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Arylzinc Complexes as New Initiator Systems for the Production of Isobutene Copolymers with High Isoprene Content.

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Communications
Polymerization Catalysts
Arylzinc Complexes as New Initiator Systems for
the Production of Isobutene Copolymers with
High Isoprene Content**
Shaun Garratt, Antonio Guerrero, David L. Hughes,
and Manfred Bochmann*
The production of butyl rubber by the copolymerization of
isobutene (IB) and isoprene (IP) is an important industrial
process. Commercially, polymerization is initiated by protons
generated by an AlCl3/H2O slurry in chloromethane at low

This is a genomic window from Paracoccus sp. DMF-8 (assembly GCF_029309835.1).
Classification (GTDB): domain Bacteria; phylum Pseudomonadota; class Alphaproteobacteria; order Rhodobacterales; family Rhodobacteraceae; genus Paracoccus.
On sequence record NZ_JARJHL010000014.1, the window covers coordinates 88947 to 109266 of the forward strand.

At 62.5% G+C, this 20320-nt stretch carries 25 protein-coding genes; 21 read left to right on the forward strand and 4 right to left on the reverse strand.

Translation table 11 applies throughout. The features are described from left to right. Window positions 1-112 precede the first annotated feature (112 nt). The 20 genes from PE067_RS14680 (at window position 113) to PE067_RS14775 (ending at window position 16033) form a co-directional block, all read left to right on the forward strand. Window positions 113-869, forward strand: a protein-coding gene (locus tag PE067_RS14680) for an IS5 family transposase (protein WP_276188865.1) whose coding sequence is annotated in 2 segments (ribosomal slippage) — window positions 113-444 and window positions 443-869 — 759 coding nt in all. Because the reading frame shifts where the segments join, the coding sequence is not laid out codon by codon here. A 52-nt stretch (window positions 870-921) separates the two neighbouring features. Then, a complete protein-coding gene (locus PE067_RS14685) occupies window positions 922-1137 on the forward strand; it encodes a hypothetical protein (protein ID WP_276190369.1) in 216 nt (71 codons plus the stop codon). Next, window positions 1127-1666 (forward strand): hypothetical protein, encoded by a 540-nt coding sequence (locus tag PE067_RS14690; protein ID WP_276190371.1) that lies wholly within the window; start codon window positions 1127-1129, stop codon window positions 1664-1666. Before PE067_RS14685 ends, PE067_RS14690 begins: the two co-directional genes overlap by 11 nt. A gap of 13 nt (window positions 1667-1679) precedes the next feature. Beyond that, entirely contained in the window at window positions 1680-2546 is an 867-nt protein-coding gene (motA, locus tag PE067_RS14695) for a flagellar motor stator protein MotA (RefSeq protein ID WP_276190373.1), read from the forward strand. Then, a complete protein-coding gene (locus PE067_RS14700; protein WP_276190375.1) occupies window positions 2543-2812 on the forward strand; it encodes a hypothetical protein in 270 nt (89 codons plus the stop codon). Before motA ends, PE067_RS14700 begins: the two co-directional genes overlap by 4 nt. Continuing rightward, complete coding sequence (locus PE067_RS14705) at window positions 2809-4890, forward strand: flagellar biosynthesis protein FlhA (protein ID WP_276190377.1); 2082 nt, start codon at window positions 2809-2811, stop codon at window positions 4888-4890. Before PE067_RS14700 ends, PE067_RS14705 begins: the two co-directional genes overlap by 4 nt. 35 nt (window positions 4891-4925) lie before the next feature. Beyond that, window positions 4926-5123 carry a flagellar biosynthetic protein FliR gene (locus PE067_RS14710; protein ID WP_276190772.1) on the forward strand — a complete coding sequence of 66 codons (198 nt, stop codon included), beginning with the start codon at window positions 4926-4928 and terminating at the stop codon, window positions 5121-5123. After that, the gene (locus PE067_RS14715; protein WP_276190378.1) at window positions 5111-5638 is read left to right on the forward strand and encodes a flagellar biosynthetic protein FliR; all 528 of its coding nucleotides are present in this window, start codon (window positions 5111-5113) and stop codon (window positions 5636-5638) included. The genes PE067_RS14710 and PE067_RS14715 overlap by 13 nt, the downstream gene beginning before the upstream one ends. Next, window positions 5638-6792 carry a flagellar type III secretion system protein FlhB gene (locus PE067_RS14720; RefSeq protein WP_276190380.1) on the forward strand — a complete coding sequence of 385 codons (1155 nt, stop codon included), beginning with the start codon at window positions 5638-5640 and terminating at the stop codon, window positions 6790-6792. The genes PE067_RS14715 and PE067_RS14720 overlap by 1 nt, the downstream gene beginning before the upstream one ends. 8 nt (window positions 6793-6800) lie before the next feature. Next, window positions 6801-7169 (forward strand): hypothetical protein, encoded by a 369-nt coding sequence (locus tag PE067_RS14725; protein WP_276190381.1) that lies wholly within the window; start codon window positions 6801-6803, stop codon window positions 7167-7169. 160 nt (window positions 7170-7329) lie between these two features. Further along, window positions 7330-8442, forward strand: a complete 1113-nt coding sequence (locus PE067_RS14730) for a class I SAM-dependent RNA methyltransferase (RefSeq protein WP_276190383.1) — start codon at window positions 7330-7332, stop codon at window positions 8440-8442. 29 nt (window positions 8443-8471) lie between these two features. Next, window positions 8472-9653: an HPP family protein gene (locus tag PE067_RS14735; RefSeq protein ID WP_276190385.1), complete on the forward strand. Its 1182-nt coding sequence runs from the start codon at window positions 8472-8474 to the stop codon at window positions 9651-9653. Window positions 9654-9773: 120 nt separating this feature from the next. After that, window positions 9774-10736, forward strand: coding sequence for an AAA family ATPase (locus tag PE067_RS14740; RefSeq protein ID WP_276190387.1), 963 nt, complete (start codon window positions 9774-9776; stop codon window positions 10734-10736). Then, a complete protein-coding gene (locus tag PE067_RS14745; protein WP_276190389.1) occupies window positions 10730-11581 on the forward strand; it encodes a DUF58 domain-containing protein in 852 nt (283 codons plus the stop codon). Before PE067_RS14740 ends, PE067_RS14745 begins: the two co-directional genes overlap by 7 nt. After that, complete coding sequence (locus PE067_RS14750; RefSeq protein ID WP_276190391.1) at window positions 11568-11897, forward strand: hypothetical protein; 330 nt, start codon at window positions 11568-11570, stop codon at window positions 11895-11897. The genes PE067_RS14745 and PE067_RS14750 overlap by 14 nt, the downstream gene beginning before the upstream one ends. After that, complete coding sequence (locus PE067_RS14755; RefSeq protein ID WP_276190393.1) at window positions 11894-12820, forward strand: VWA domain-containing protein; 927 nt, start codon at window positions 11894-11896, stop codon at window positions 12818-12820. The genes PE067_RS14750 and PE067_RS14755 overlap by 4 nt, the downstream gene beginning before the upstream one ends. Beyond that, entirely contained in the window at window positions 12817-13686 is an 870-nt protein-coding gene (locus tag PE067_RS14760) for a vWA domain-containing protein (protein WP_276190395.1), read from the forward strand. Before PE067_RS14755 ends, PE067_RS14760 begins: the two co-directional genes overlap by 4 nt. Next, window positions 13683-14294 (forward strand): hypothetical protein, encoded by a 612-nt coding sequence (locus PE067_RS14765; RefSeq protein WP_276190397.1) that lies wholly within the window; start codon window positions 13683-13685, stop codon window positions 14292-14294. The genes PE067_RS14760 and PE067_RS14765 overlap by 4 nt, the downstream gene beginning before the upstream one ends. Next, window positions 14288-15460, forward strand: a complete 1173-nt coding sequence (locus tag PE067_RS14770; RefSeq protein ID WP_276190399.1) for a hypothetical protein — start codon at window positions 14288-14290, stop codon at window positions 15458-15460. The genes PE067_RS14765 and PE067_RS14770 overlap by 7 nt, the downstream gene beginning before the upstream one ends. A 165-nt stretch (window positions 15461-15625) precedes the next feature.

temperatures (ca. 100 8C).[1–3] Incorporation of IP is typically
of the order of 1–2 %. However, under such conditions
isoprene acts as a powerful retardant,[4] and both polymer
molecular weight and polymer yield decrease sharply with
increasing IP concentration in the monomer feed. Copolymers with increased isoprene incorporation, and hence
increased unsaturation in the main chain, are desirable since
they are more compatible and better at cross-linking with
other unsaturated polymer materials.
A number of Lewis acids have been employed as initiators
for IB/IP copolymerizations. Mixtures of alkyl aluminum
halides with alkyl halides are very efficient, although gel
formation is still evident at higher concentrations of IP, and
there is significant chain branching, even at 70 8C. Other
examples include BCl3,[1, 5] chelating boranes,[6] and a variety
of transition-metal halides, for example, TiCl4, VCl4, and
FeBr3.[7–9] Organometallic Lewis acids paired with extremely
weakly coordinating anions, such as [AlCp2Me]/B(C6F5)3,[10]
[SiMe3][B(C6F5)4],[11] [Cp*TiMe3]/B(C6F5)3 (Cp* = C5Me5),[12]